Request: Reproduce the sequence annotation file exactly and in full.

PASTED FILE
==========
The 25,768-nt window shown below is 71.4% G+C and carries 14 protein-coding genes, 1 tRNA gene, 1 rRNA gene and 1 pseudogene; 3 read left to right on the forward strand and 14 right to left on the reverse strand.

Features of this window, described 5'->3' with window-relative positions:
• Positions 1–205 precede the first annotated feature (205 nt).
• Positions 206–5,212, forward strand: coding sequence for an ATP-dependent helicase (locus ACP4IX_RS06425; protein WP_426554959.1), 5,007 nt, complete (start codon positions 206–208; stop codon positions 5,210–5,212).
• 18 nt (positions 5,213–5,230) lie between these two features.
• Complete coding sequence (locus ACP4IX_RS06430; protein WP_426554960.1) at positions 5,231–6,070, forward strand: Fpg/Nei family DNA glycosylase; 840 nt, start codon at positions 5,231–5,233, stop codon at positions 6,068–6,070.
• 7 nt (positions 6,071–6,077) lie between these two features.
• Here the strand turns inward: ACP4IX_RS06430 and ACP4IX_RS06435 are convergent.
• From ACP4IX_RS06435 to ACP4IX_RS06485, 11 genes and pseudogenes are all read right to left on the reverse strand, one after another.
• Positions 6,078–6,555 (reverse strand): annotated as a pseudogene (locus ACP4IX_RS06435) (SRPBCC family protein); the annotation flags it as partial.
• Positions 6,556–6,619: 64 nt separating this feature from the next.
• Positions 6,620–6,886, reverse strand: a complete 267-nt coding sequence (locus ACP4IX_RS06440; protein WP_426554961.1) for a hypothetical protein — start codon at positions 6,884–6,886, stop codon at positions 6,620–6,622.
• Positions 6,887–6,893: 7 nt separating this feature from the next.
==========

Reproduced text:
The 25,768-nt window shown below is 71.4% G+C and carries 14 protein-coding genes, 1 tRNA gene, 1 rRNA gene and 1 pseudogene; 3 read left to right on the forward strand and 14 right to left on the reverse strand.

Features of this window, described 5'->3' with window-relative positions:
• Positions 1–205 precede the first annotated feature (205 nt).
• Positions 206–5,212, forward strand: coding sequence for an ATP-dependent helicase (locus ACP4IX_RS06425; protein WP_426554959.1), 5,007 nt, complete (start codon positions 206–208; stop codon positions 5,210–5,212).
• 18 nt (positions 5,213–5,230) lie between these two features.
• Complete coding sequence (locus ACP4IX_RS06430; protein WP_426554960.1) at positions 5,231–6,070, forward strand: Fpg/Nei family DNA glycosylase; 840 nt, start codon at positions 5,231–5,233, stop codon at positions 6,068–6,070.
• 7 nt (positions 6,071–6,077) lie between these two features.
• Here the strand turns inward: ACP4IX_RS06430 and ACP4IX_RS06435 are convergent.
• From ACP4IX_RS06435 to ACP4IX_RS06485, 11 genes and pseudogenes are all read right to left on the reverse strand, one after another.
• Positions 6,078–6,555 (reverse strand): annotated as a pseudogene (locus ACP4IX_RS06435) (SRPBCC family protein); the annotation flags it as partial.
• Positions 6,556–6,619: 64 nt separating this feature from the next.
• Positions 6,620–6,886, reverse strand: a complete 267-nt coding sequence (locus ACP4IX_RS06440; protein WP_426554961.1) for a hypothetical protein — start codon at positions 6,884–6,886, stop codon at positions 6,620–6,622.
• Positions 6,887–6,893: 7 nt separating this feature from the next.